The remaining problem is what to do when a divergence is detected. From git we know that switching between versions is fast, because it only has to apply the difference between these versions. The same is true here. Fixing a divergence is as easy as switching to the correct version. If a client doesn't have any local changes it doesn't even need to apply the change operations itself. It can just switch to the new version. So in the rare case of a divergence fixing it is nothing special. It's an operation that happens all the time.

Content of the root directory

File Description
db Files for building the PostgreSQL docker image
doc Documentation
gradle-plugin gradle plugin for downloading a model from the model server to an MPS model file
gradle-plugin-test Demo project that uses the gradle plugin.
kubernetes YAML configuration files for running modelix in a kubernetes cluster
model-client Model implementation with real-time collaboration support implemented in kotlin
model-server Java project that implements a REST API on top of an Apache Ignite key value store. It is very generic and lightweight and doesn't know anything about models and their storage format. The mapping between the model data structure and the key value entries happens in MPS.
mps MPS project that implements all the MPS plugins. That's a plugin for synchronizing models with the model server and plugins for editing models in the browser.
proxy Files for building a docker image for a reverse proxy used inside the kubernetes cluster.
samples Projects that show you how to build your own kubernetes cluster running MPS with custom languages.
ssl SSL support inside the kubernetes cluster
ui-client A typescript project that implements the browser part of the editor. This is generic and doesn't contain anything language specific. All language specific parts are implements on the server side in MPS.
ui-proxy Starts MPS instaces on demand with cloned github repositories. Also supports showing diffs for pull requests.
ui-server A small Java project that configures and starts MPS in headless mode.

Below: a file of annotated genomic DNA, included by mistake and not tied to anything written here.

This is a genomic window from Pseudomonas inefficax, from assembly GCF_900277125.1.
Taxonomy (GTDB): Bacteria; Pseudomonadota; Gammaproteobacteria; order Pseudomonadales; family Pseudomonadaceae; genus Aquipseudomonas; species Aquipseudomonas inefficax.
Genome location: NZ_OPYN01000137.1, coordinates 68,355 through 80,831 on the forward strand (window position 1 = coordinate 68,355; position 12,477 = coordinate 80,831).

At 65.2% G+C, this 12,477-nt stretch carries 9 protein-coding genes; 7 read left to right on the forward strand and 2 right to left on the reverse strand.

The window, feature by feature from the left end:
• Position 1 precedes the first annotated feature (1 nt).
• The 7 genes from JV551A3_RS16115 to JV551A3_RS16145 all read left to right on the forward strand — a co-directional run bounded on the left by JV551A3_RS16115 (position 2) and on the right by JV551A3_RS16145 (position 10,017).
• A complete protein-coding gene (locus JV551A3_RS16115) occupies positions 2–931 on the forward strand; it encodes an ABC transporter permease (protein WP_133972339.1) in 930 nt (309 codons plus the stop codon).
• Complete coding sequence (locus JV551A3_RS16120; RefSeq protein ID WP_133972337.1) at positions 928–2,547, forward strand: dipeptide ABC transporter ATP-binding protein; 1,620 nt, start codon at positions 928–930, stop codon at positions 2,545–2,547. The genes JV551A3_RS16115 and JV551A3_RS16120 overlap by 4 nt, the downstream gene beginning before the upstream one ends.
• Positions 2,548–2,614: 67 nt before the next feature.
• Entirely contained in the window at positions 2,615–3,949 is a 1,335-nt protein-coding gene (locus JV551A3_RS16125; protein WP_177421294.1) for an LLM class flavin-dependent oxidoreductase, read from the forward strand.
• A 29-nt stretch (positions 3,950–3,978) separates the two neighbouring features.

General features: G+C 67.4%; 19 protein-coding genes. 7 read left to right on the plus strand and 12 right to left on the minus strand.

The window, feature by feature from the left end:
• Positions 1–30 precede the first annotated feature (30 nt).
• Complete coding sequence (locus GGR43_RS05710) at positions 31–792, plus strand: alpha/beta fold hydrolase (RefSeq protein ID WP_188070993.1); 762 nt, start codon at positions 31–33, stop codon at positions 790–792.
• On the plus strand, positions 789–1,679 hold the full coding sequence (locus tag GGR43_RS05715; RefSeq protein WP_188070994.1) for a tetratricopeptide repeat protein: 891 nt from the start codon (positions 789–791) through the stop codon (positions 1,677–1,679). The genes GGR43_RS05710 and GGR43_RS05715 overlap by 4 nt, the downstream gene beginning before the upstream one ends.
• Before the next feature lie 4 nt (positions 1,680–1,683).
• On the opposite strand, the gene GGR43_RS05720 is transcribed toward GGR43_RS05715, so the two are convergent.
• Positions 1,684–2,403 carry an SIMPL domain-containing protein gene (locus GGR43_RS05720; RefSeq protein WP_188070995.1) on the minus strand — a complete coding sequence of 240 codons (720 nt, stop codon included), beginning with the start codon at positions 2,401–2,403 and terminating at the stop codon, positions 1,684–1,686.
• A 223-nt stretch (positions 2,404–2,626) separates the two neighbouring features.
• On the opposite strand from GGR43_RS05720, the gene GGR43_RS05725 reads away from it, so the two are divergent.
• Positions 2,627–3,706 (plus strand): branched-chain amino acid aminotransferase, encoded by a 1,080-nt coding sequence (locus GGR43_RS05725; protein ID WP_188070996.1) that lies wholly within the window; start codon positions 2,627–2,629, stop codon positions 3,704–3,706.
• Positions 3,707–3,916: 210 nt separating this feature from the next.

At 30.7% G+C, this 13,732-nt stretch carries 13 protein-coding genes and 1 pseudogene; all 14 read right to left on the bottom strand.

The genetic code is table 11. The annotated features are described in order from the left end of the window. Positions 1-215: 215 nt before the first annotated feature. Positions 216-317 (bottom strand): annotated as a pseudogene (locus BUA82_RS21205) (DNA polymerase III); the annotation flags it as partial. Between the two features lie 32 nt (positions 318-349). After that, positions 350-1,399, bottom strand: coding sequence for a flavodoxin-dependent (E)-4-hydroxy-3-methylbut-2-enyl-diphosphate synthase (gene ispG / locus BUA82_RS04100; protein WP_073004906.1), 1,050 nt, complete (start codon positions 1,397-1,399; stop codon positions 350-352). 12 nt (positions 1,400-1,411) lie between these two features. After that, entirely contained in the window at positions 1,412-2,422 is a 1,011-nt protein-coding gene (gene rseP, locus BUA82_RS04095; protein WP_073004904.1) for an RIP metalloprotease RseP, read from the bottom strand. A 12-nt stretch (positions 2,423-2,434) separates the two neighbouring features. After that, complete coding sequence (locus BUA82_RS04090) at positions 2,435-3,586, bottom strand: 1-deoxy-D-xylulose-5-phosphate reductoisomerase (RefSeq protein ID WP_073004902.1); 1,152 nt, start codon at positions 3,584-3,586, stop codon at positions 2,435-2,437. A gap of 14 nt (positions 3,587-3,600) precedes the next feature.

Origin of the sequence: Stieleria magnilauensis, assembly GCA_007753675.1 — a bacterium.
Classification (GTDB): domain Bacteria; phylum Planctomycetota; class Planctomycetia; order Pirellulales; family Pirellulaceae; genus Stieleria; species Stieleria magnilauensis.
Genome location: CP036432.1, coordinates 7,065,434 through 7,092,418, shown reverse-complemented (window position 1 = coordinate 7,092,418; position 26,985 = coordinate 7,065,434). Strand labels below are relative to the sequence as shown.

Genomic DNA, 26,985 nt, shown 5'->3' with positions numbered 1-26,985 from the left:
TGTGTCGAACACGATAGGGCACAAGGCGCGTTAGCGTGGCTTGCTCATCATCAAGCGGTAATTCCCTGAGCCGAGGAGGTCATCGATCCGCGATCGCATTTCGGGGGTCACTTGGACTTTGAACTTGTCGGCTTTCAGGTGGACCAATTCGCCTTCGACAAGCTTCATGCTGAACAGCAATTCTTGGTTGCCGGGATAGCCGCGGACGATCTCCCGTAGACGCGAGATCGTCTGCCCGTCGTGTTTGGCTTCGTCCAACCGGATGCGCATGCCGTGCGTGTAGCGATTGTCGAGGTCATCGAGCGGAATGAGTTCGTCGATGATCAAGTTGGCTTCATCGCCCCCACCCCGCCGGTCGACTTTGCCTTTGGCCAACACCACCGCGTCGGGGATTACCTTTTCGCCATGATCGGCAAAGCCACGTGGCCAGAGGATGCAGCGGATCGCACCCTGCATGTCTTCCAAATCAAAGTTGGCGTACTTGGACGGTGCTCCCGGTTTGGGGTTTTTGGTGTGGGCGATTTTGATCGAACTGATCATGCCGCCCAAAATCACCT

.nvmrc Currently used NVM version
.travis.yml Required for using travis as the CI server:
Dockerfile-mps The docker image for the UI server is split into a separate layer for MPS, because the MPS version changes less frequently and this speeds up the rebuild of the docker image.
Dockerfile-ui For building the docker image of the UI server.
build-scripts.xml Generated by MPS for building the MPS project
build.gradle Builds all the docker images. You have to run ./gradlew first. Is executed by the CI server to publish the docker images for a git tag If you want to run the PostgresSQL database locally without a kubernetes cluster Access to the model server requires clients to be logged in with their google account. Inside the kubernetes cluster the other components use a secret stored in the kubernetes cluster as the access token.
gradlew Run this to build all projects.
gradlew.bat Run this to build all projects. Opens modelix in the browser after loading the kubernetes configuration in docker desktop Use this before to update the kubernetes configurations to use the latest modelix version Reads or creates a modelix.version file that is used to tag the docker images The MPS version that modelix is based on This is packaged into the docker image and doesn't work outside of it.
settings.gradle If you want to build and run your own images inside you cluster. If you want to build and run your own images inside you cluster.


Here are some open topics that we may work on in the future. The order doesn't have any meaning.

  • CI integration
    • Gradle plugin for downloading models from the model server
  • Code review tool based on modelix
    • Git integration: Allow to specify a repository and a branch/version that is then loaded into an MPS instance running in kubernetes
  • Collaborative editing in MPS
    • Show list of active users working on the same model
    • Show cursors/selection of other users
  • Editor
    • Graphical notation: The current text based notation only uses very little code in the browser. All user input is processed on the server and they client receives an update of the changed HTML elements. A graphical notation based on existing JavaScript libraries would require a different API provided by the server.


The modelix project develops a next generation language workbench that is native to the web and the cloud.